Deposit photos

As an aging athlete who is a dedicated gym pig, I understand what this man is saying. My god, do I. However I LOVE the gym. I love weights so much I have one of (his nemesis) 45-lb plates in my basement, along with a bench and a slew of weights, a mirror and tons of contraptions for days I can’t get to my facility. It’s woven into my DNA, the culture, the noise, the farts, the grunting, the endless teasing, and the grudging respect we give each other for being there on New Year’s Eve day to punch it out. Of course that’s because we also don’t have a life, but that’s beside the point.

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Baby, if that ain’t you, go find what you do love.

Part of life is learning what we like, what we prefer, what works for us, our bodies, for our age, for where we are in our fitness journey, for the time we have and can give. No hack will replace hard work, but nobody is going to give his body hard work if it’s a program he hates.

With one exception: injury recovery. I effing hate PT, but if I want my right shoulder back after rotator cuff surgery last year, it’s going to get done. It’s temporary. And it has to be done. I can hang with that.

Besides, and there’s the deal, if I don’t do the PT I can’t get back to the gym and sling iron like I love to do. That’s the point.

The other is that slinging iron gets me in shape for the kinds of epic sports I do and I have at least two if not three big trips this year. Therefore, it’s imperative. Besides, the way my body has been going lately, I’m going to need my guns back just to manage my crutches.

But I love it.

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This young man- and to me he is indeed young- would be far better served to experiment with a broad variety of sports, programs, machines. This morning as I did my three-mile circuit, I passed a working treadmill which is out on my neighbor’s lawn, free to anyone with a big enough truck ( and stupid enough to believe they will use it for anything other than drying out the wife’s underwear, a role for which I honestly believe most treadmills were designed anyway).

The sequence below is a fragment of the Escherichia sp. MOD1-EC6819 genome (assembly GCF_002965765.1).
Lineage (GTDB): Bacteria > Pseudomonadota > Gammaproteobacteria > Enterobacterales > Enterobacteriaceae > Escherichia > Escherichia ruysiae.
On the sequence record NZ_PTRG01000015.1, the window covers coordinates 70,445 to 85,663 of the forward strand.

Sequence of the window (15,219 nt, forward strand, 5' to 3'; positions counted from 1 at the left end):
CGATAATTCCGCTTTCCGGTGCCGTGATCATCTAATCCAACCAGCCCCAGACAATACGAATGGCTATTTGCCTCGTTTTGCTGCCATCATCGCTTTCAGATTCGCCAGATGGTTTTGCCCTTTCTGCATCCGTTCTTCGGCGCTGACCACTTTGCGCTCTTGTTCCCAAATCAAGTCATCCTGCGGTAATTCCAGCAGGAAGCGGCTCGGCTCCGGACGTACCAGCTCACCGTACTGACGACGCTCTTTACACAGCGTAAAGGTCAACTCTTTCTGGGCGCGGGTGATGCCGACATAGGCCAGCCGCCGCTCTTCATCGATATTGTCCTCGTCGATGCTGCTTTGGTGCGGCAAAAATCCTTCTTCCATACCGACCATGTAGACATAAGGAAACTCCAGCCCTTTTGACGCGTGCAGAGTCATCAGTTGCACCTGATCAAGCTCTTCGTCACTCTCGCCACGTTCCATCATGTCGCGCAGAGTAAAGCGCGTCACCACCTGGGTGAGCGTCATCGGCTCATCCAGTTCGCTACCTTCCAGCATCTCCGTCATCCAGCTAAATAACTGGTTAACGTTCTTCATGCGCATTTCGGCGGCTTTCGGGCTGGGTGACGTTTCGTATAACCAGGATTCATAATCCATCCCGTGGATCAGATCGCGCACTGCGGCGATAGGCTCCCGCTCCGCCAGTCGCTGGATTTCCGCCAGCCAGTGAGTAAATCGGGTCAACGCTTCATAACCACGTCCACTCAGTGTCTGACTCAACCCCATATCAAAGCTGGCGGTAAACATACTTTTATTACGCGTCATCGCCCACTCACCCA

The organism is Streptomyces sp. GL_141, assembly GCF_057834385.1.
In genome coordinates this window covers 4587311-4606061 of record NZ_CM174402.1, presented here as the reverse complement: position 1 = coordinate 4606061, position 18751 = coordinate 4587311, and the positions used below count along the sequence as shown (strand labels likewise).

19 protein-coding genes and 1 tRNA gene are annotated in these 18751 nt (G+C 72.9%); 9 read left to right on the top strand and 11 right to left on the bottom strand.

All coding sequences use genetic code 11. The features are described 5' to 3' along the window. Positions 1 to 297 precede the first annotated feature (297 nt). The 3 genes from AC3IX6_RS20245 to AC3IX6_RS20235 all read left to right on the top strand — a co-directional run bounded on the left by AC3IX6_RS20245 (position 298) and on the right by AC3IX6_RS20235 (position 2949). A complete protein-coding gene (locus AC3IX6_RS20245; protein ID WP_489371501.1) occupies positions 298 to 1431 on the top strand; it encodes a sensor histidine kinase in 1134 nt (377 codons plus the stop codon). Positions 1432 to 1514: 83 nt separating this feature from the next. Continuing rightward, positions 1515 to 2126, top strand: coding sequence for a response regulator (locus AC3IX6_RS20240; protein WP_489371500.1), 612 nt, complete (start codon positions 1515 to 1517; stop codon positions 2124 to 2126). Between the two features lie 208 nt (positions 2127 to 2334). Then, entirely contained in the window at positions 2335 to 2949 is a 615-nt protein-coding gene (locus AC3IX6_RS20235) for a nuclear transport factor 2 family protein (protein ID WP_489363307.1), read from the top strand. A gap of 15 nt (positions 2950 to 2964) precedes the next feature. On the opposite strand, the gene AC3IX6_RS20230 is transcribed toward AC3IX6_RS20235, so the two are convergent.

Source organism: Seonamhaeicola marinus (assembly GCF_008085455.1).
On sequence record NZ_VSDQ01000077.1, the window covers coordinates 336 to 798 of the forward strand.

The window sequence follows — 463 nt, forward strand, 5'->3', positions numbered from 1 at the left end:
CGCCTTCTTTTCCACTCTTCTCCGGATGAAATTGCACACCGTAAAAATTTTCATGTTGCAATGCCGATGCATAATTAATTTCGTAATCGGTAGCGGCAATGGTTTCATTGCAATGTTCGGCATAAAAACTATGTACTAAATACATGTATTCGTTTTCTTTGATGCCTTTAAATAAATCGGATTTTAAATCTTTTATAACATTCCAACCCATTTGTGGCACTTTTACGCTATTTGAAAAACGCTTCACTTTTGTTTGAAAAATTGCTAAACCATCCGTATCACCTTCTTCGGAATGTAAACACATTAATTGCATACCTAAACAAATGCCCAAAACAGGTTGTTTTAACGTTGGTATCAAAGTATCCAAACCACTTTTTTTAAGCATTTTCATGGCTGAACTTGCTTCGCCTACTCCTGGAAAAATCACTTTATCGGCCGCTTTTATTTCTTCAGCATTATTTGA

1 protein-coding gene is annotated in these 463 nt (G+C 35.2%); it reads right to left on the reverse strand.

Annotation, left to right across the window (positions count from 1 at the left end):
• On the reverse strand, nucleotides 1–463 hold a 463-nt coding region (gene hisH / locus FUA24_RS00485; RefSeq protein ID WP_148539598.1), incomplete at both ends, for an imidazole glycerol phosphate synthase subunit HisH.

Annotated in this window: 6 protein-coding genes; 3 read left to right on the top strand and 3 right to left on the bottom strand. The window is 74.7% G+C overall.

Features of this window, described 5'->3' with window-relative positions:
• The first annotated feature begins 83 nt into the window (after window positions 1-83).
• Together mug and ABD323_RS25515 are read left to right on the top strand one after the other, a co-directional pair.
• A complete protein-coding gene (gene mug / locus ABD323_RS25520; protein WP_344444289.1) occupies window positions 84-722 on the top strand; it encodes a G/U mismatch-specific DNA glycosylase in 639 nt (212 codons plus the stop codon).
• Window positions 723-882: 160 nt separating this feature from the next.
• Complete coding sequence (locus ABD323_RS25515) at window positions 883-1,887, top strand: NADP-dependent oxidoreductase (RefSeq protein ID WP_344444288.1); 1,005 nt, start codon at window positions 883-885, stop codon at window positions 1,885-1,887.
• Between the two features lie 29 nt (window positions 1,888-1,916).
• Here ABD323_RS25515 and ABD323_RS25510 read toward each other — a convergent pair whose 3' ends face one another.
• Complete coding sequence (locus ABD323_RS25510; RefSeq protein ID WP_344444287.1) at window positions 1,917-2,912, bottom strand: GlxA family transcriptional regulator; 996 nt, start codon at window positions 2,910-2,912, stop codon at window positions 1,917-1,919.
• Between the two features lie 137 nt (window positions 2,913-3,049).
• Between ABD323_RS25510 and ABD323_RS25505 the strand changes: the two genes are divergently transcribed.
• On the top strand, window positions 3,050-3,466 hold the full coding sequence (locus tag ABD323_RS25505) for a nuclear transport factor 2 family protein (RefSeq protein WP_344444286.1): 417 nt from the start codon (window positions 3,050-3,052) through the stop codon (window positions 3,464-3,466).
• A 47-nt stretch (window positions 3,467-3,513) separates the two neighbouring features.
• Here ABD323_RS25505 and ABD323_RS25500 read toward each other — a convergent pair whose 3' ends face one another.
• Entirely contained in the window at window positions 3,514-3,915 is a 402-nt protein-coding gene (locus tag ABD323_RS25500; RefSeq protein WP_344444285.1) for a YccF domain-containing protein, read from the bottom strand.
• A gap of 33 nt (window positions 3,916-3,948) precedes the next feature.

That’s my point. No Costco bench (that’s what I have and it’s excellent) or $3k Peloton bike investment is going to do a damned thing for you if you don’t enjoy it. My garage is full of kayaks and bikes and gear that I use because I love them. I’m no expert at any of it, but competent at all of it. Enough so that I will use my gear, will make time, and that sculpts this aging body into one hell of a machine. Um, well. That is, if you’re impressed with an old-fashioned coffee grinder.

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Before you invest, as so many of us do, in another gym membership, I might suggest that we for once explore, with genuine curiosity, what we might like. Deny the pressure of the bullshit “Go Hard or Go Home” that permeates the heavily male-dominated world of the hard-core gym. Just take the time to ask what intrigues you? What’s fun? What do you enjoy enough to commit to for a good long time ( Sorry, I did NOT ask you about sex)

You’re NOT wimping out if you don’t like it or if it just isn’t for you.

You’re NOT a loser if HIIT isn’t a fit, and your style is slower, steadier, paced.

You AREN’T a slob if you do not like spin classes that cause you to vomit.


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We all experience phases (Nautilus, Cross fit, blah blah). When you’ve spent all your adult life at the gym — not just for the sake of being at the gym but to serve your overall fitness- then chances are it was a perfect personality fit. Some of us are cyclists. Some, hikers. Others love the solitude of swimming laps before the Silver Sneakers classes begin.

Let’s face it. For some of us, Silver Sneakers is all we can do.

The world of the gym is uniquely competitive. Intimidating. And a lot more things which can be ultimately defeating. Those of us who spend lots of time there just shut that out. Not everyone can. That’s why it makes sense to explore, question, experiment, and find the program, place, space, instructors, support systems that you really love. Or, in my case, those who don’t laugh at me to my face.

That’s what will lead to a lifetime commitment.

You don’t owe a damn soul an apology for not loving the gym. Your only real journey is to find what moves you to move for the rest of your life. That’s nobody’s business but your own.